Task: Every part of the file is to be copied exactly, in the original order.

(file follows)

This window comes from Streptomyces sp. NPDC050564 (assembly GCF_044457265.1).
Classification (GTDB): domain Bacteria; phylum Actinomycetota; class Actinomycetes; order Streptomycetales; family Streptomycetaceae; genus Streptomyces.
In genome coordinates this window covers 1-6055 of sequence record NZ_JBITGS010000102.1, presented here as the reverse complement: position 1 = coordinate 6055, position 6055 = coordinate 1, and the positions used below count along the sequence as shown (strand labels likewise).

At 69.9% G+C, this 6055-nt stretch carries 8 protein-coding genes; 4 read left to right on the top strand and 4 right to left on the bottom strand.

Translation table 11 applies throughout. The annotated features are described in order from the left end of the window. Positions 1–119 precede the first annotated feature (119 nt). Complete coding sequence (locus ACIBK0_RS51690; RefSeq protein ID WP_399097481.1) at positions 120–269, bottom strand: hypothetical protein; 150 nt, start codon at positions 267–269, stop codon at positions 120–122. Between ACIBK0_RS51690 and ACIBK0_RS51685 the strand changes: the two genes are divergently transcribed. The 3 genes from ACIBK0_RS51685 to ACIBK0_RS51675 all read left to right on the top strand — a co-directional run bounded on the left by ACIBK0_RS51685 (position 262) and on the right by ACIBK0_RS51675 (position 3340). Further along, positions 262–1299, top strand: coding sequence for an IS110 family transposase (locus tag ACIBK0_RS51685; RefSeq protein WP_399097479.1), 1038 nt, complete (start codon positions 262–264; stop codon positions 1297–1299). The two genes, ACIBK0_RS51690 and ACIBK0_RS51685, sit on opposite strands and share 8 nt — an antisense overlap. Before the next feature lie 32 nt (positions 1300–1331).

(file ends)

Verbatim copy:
This window comes from Streptomyces sp. NPDC050564 (assembly GCF_044457265.1).
Classification (GTDB): domain Bacteria; phylum Actinomycetota; class Actinomycetes; order Streptomycetales; family Streptomycetaceae; genus Streptomyces.
In genome coordinates this window covers 1-6055 of sequence record NZ_JBITGS010000102.1, presented here as the reverse complement: position 1 = coordinate 6055, position 6055 = coordinate 1, and the positions used below count along the sequence as shown (strand labels likewise).

At 69.9% G+C, this 6055-nt stretch carries 8 protein-coding genes; 4 read left to right on the top strand and 4 right to left on the bottom strand.

Translation table 11 applies throughout. The annotated features are described in order from the left end of the window. Positions 1–119 precede the first annotated feature (119 nt). Complete coding sequence (locus ACIBK0_RS51690; RefSeq protein ID WP_399097481.1) at positions 120–269, bottom strand: hypothetical protein; 150 nt, start codon at positions 267–269, stop codon at positions 120–122. Between ACIBK0_RS51690 and ACIBK0_RS51685 the strand changes: the two genes are divergently transcribed. The 3 genes from ACIBK0_RS51685 to ACIBK0_RS51675 all read left to right on the top strand — a co-directional run bounded on the left by ACIBK0_RS51685 (position 262) and on the right by ACIBK0_RS51675 (position 3340). Further along, positions 262–1299, top strand: coding sequence for an IS110 family transposase (locus tag ACIBK0_RS51685; RefSeq protein WP_399097479.1), 1038 nt, complete (start codon positions 262–264; stop codon positions 1297–1299). The two genes, ACIBK0_RS51690 and ACIBK0_RS51685, sit on opposite strands and share 8 nt — an antisense overlap. Before the next feature lie 32 nt (positions 1300–1331).